co-workers or during the last 15 minutes of your child’s sporting events.  These strategies do not replace daily exercise but they will help decrease sitting.

“The body was made to move and it craves physical activity,” said Noelle Lusardi, certified fitness trainer at Step Ahead Wellness Center, Far Hills, NJ.  “This is one craving I encourage everyone to give in to!”  Wearing a pedometer and participating in the 10,000 Steps Program per day is a great way to calculate your movement and to keep you “on your toes” instead of in your chair.  Move your body = be healthy/fit.

Interested in a more sophisticated activity tracker?  We at Step Ahead recommend any of the Fit Bit models!

 FREE FitBit for Fitness

 

Sincerely,

Dr. Deborah Neiman MD, Sari Greaves, RDN & Noelle Lusardi, CPT

49 U.S. Highway 202 Far Hills, NJ 07931 908-470-2235

Tags: living with diabetes, Fitness, personal training, Lifestyle tips

4 Tips for Choosing a Certified Personal Trainer

Posted by deborah neiman on Tue, Aug 26, 2014 @ 01:56 PM

Finding the right personal trainer means taking a good long look at a lot of different things.When it comes to keeping up with your exercise and diet programs and meeting your weight loss goals, few things are as important as having the support of others. Having a personal trainer can give you the support you need to make it through your health fitness program without missing a proverbial beat. The challenge, however, is finding the right personal trainer to help you.

Not every personal trainer will have the right qualifications, training, and experience to help you meet your personal goals. So, how do you find the right personal trainer?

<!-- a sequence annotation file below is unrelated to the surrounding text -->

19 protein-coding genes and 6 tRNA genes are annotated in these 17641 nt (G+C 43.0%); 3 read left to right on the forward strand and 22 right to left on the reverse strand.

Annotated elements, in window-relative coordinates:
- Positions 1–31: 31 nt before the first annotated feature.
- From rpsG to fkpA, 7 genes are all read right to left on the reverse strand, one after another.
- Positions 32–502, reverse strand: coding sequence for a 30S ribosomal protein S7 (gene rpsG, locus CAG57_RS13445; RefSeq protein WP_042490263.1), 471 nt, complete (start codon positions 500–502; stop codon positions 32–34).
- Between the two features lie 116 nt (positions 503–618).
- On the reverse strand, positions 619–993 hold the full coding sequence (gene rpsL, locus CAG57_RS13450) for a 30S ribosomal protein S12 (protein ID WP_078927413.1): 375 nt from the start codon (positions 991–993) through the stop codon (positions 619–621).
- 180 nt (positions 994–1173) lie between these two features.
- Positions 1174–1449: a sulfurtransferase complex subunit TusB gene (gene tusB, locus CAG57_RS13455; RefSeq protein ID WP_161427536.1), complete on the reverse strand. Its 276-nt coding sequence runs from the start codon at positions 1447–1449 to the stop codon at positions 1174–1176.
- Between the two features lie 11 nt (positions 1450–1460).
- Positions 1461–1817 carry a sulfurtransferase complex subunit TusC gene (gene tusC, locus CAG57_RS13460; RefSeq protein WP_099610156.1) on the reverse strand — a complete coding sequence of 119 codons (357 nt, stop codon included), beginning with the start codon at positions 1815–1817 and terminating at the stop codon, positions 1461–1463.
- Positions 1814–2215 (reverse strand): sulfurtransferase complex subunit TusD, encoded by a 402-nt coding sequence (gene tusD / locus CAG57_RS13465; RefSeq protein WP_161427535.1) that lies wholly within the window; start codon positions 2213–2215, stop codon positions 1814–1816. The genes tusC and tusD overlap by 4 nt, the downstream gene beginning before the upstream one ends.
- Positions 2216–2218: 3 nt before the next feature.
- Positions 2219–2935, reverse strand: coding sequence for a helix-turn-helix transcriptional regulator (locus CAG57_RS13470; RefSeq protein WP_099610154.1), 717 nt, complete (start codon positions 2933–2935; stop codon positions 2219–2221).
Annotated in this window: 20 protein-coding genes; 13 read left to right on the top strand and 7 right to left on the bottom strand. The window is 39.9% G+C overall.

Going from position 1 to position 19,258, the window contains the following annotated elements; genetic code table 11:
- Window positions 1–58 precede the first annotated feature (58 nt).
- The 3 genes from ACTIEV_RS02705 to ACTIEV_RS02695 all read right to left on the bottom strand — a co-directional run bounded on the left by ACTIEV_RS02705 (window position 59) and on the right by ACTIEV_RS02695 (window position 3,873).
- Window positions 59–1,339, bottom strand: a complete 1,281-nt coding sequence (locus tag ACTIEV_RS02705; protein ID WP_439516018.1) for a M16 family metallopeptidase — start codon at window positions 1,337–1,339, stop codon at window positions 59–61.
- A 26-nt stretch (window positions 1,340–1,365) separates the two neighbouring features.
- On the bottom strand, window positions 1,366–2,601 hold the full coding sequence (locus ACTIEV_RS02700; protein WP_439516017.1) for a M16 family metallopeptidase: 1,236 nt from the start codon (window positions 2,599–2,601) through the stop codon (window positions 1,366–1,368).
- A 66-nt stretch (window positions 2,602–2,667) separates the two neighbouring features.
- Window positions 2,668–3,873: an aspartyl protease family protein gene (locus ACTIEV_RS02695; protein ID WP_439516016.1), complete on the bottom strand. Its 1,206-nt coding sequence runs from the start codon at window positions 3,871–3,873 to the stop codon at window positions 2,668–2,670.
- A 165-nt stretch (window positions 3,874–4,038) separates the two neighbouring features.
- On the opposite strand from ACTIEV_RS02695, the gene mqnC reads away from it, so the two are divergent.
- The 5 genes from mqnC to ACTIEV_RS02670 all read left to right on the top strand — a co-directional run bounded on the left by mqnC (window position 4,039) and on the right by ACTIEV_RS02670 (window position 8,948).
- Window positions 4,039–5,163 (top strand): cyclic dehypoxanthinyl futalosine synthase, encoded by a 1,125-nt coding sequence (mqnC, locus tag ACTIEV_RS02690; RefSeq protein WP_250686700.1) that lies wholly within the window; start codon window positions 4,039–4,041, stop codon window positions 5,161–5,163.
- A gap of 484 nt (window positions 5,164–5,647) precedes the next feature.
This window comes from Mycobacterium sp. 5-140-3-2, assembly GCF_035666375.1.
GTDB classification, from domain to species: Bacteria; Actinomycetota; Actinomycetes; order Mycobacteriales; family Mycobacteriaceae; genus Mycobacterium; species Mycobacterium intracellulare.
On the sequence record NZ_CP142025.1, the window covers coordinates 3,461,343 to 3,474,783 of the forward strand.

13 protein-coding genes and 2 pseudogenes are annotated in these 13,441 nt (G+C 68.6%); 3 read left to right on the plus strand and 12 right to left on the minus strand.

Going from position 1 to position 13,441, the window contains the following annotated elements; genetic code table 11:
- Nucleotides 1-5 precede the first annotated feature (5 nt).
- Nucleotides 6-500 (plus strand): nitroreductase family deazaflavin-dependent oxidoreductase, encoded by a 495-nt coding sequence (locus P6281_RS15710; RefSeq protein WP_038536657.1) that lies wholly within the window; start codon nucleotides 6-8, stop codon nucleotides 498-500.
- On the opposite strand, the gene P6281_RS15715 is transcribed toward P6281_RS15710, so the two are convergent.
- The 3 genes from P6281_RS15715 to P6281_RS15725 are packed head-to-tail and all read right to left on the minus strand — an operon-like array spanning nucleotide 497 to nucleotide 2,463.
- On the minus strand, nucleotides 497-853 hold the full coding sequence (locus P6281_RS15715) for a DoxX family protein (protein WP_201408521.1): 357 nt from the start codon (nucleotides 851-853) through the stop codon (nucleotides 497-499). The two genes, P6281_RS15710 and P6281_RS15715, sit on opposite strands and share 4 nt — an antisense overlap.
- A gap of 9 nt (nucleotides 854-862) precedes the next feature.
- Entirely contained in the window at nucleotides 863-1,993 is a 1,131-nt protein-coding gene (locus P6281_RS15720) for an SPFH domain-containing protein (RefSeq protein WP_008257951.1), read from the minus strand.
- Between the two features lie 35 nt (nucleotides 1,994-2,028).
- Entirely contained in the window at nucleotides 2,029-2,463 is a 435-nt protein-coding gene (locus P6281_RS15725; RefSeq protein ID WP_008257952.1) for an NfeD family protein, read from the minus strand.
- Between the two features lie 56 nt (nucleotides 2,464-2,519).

There are actually a number of things to consider when choosing a personal trainer. To help you find the right one, we here at Step Ahead Wellness have compiled a short list of tips for choosing a personal trainer here4:

Tip #1: Check the Trainer’s Certifications

When looking at a trainer’s résumé, see what certifications they have. For example, does the trainer have an ACSM personal training certification from the American College of Sports Medicine? Furthermore, what certifications does that trainer have? On the ACSM’s certification page, they list several different types of certifications for health fitness, clinical, and other specialties. Examples of their health fitness certifications (the category aimed at personal training) include the ACSM Certified Personal Trainer (CPT) and the ACSM Certified Health Fitness Specialist (HFS).

A personal trainer with either of these certifications is knowledgeable when it comes to creating personalized exercise regimens to help others meet fitness and weight loss goals. The primary difference between the two is that the HFS certification indicates that the trainer is rated to develop exercise programs for people who have medically controlled conditions.

If a personal trainer cannot list any certifications, it may be time to look for another trainer.